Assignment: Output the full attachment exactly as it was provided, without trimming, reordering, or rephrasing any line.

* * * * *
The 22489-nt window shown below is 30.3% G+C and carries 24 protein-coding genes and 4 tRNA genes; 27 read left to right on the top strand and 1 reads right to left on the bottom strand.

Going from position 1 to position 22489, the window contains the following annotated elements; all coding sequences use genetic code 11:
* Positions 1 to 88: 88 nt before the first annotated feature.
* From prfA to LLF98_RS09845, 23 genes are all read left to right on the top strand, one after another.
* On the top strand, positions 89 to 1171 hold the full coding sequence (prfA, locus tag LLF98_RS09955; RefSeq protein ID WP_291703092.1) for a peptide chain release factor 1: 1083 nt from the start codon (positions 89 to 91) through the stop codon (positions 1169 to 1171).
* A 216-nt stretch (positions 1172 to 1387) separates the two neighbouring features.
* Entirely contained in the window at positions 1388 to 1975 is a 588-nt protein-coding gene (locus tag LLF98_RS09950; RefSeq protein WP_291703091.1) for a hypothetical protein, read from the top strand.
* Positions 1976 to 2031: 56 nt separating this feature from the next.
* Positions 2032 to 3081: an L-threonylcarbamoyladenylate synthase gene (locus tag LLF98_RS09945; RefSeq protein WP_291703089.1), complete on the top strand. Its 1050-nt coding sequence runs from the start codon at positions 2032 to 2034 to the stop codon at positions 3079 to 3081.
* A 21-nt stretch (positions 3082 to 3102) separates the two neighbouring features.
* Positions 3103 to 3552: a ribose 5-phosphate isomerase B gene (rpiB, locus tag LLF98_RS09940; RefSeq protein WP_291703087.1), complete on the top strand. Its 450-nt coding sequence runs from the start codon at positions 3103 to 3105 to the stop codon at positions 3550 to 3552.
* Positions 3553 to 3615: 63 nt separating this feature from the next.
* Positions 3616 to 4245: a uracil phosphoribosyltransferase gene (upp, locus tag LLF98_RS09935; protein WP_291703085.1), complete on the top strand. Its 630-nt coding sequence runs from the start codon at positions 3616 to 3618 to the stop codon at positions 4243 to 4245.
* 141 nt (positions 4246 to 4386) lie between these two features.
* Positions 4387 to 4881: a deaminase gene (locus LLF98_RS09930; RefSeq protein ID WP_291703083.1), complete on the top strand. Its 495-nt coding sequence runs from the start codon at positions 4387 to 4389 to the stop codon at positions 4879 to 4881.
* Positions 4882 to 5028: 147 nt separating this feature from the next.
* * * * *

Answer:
The 22489-nt window shown below is 30.3% G+C and carries 24 protein-coding genes and 4 tRNA genes; 27 read left to right on the top strand and 1 reads right to left on the bottom strand.

Going from position 1 to position 22489, the window contains the following annotated elements; all coding sequences use genetic code 11:
* Positions 1 to 88: 88 nt before the first annotated feature.
* From prfA to LLF98_RS09845, 23 genes are all read left to right on the top strand, one after another.
* On the top strand, positions 89 to 1171 hold the full coding sequence (prfA, locus tag LLF98_RS09955; RefSeq protein ID WP_291703092.1) for a peptide chain release factor 1: 1083 nt from the start codon (positions 89 to 91) through the stop codon (positions 1169 to 1171).
* A 216-nt stretch (positions 1172 to 1387) separates the two neighbouring features.
* Entirely contained in the window at positions 1388 to 1975 is a 588-nt protein-coding gene (locus tag LLF98_RS09950; RefSeq protein WP_291703091.1) for a hypothetical protein, read from the top strand.
* Positions 1976 to 2031: 56 nt separating this feature from the next.
* Positions 2032 to 3081: an L-threonylcarbamoyladenylate synthase gene (locus tag LLF98_RS09945; RefSeq protein WP_291703089.1), complete on the top strand. Its 1050-nt coding sequence runs from the start codon at positions 2032 to 2034 to the stop codon at positions 3079 to 3081.
* A 21-nt stretch (positions 3082 to 3102) separates the two neighbouring features.
* Positions 3103 to 3552: a ribose 5-phosphate isomerase B gene (rpiB, locus tag LLF98_RS09940; RefSeq protein WP_291703087.1), complete on the top strand. Its 450-nt coding sequence runs from the start codon at positions 3103 to 3105 to the stop codon at positions 3550 to 3552.
* Positions 3553 to 3615: 63 nt separating this feature from the next.
* Positions 3616 to 4245: a uracil phosphoribosyltransferase gene (upp, locus tag LLF98_RS09935; protein WP_291703085.1), complete on the top strand. Its 630-nt coding sequence runs from the start codon at positions 3616 to 3618 to the stop codon at positions 4243 to 4245.
* 141 nt (positions 4246 to 4386) lie between these two features.
* Positions 4387 to 4881: a deaminase gene (locus LLF98_RS09930; RefSeq protein ID WP_291703083.1), complete on the top strand. Its 495-nt coding sequence runs from the start codon at positions 4387 to 4389 to the stop codon at positions 4879 to 4881.
* Positions 4882 to 5028: 147 nt separating this feature from the next.